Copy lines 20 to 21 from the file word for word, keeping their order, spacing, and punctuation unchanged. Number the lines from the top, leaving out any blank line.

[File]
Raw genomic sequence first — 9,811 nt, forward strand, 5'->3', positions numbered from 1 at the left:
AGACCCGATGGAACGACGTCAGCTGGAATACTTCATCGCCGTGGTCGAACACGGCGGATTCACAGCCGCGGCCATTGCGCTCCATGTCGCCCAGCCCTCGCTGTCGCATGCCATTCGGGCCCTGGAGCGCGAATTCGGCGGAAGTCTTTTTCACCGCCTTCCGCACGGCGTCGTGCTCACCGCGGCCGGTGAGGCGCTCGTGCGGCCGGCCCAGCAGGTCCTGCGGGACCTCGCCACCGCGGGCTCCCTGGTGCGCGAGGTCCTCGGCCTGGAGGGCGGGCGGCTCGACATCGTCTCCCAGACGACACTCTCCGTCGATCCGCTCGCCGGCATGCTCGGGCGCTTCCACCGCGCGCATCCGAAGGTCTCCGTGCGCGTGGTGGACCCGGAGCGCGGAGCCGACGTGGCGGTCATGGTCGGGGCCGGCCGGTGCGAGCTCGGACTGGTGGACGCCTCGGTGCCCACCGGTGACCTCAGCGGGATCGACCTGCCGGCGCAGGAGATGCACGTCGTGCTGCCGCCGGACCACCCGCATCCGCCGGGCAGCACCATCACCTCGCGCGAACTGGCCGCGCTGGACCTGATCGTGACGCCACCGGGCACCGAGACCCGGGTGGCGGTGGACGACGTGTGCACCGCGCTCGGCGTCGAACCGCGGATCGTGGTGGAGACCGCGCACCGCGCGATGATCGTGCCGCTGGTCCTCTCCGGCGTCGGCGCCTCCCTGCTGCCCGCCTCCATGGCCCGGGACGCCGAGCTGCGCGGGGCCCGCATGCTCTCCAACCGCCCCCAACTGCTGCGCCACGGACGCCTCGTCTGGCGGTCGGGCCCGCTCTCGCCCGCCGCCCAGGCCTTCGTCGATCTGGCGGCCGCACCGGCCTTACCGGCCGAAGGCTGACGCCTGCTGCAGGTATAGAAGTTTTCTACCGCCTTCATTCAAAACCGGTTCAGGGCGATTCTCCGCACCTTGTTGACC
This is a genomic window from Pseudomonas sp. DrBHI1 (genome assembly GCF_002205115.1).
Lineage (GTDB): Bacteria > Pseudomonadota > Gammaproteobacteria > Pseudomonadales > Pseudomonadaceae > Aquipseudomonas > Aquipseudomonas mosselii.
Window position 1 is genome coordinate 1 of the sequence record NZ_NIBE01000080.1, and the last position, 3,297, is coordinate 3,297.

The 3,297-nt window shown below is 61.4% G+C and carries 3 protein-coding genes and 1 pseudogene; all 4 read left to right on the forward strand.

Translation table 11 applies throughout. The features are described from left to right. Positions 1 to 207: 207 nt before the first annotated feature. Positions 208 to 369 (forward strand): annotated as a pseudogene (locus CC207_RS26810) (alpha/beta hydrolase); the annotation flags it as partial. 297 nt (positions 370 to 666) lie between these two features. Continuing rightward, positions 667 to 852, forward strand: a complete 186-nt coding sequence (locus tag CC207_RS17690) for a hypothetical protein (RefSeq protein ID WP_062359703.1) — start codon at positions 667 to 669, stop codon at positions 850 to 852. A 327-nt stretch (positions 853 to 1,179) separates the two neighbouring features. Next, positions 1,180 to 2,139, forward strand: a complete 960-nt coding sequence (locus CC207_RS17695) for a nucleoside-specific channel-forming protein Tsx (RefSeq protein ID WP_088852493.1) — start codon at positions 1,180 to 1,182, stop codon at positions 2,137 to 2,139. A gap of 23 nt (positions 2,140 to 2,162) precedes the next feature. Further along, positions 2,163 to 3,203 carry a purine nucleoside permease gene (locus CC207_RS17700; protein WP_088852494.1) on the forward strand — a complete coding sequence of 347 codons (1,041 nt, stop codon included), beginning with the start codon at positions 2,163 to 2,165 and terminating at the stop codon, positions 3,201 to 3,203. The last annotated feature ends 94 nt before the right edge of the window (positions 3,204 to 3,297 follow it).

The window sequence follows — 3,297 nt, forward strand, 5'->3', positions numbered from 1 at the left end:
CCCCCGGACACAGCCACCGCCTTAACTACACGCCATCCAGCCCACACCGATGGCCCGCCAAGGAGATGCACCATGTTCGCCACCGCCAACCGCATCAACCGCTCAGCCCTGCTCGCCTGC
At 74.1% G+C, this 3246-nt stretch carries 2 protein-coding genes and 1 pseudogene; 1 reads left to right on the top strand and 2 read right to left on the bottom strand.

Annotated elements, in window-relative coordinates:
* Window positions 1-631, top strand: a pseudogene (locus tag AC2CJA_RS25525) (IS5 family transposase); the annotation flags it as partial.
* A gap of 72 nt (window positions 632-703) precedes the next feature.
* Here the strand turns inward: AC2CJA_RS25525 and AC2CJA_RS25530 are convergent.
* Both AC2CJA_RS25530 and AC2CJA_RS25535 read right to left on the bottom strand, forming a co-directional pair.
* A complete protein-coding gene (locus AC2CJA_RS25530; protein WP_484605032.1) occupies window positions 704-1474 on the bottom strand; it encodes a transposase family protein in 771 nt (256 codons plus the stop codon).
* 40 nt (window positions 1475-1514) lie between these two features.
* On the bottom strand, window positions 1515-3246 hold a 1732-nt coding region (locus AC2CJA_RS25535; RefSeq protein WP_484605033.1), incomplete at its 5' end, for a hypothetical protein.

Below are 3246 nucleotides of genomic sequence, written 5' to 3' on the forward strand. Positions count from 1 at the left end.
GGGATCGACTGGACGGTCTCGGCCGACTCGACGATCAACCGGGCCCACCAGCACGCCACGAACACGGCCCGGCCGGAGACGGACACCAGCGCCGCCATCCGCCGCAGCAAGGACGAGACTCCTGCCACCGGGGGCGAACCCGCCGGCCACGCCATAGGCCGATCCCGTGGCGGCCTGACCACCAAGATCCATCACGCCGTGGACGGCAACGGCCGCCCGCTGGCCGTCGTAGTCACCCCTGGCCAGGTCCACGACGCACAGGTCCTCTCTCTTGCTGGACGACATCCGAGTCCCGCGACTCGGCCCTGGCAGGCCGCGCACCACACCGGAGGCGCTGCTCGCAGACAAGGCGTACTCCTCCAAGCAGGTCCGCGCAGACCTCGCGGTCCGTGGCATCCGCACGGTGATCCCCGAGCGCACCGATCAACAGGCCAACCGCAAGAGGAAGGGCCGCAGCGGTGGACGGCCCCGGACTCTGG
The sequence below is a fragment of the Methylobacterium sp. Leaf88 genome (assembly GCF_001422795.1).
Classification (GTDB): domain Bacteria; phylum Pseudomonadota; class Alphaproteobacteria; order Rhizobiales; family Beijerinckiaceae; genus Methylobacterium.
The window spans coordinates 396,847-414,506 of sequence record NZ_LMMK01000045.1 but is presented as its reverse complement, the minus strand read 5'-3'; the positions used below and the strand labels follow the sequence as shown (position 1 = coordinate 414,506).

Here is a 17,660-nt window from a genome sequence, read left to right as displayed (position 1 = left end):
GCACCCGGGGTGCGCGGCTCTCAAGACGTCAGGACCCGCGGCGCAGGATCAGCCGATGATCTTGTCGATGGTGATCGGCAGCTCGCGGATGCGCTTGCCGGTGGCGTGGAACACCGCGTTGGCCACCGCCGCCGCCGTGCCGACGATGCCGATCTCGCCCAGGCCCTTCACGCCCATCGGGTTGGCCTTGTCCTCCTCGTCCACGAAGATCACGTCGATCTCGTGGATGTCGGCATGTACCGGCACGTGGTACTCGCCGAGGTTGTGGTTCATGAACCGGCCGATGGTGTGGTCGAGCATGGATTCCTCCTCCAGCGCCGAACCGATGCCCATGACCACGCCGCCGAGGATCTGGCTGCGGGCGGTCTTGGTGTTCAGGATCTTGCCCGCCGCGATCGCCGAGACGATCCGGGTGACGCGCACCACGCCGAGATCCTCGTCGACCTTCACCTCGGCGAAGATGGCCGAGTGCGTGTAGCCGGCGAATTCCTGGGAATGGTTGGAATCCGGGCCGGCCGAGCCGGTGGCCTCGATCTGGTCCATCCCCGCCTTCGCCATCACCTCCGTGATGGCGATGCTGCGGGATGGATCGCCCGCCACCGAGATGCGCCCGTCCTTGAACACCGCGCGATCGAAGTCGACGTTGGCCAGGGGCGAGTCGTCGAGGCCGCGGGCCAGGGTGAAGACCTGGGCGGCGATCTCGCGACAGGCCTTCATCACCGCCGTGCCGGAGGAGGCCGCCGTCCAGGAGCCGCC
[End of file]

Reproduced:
GGGATCGACTGGACGGTCTCGGCCGACTCGACGATCAACCGGGCCCACCAGCACGCCACGAACACGGCCCGGCCGGAGACGGACACCAGCGCCGCCATCCGCCGCAGCAAGGACGAGACTCCTGCCACCGGGGGCGAACCCGCCGGCCACGCCATAGGCCGATCCCGTGGCGGCCTGACCACCAAGATCCATCACGCCGTGGACGGCAACGGCCGCCCGCTGGCCGTCGTAGTCACCCCTGGCCAGGTCCACGACGCACAGGTCCTCTCTCTTGCTGGACGACATCCGAGTCCCGCGACTCGGCCCTGGCAGGCCGCGCACCACACCGGAGGCGCTGCTCGCAGACAAGGCGTACTCCTCCAAGCAGGTCCGCGCAGACCTCGCGGTCCGTGGCATCCGCACGGTGATCCCCGAGCGCACCGATCAACAGGCCAACCGCAAGAGGAAGGGCCGCAGCGGTGGACGGCCCCGGACTCTGG
The sequence below is a fragment of the Methylobacterium sp. Leaf88 genome (assembly GCF_001422795.1).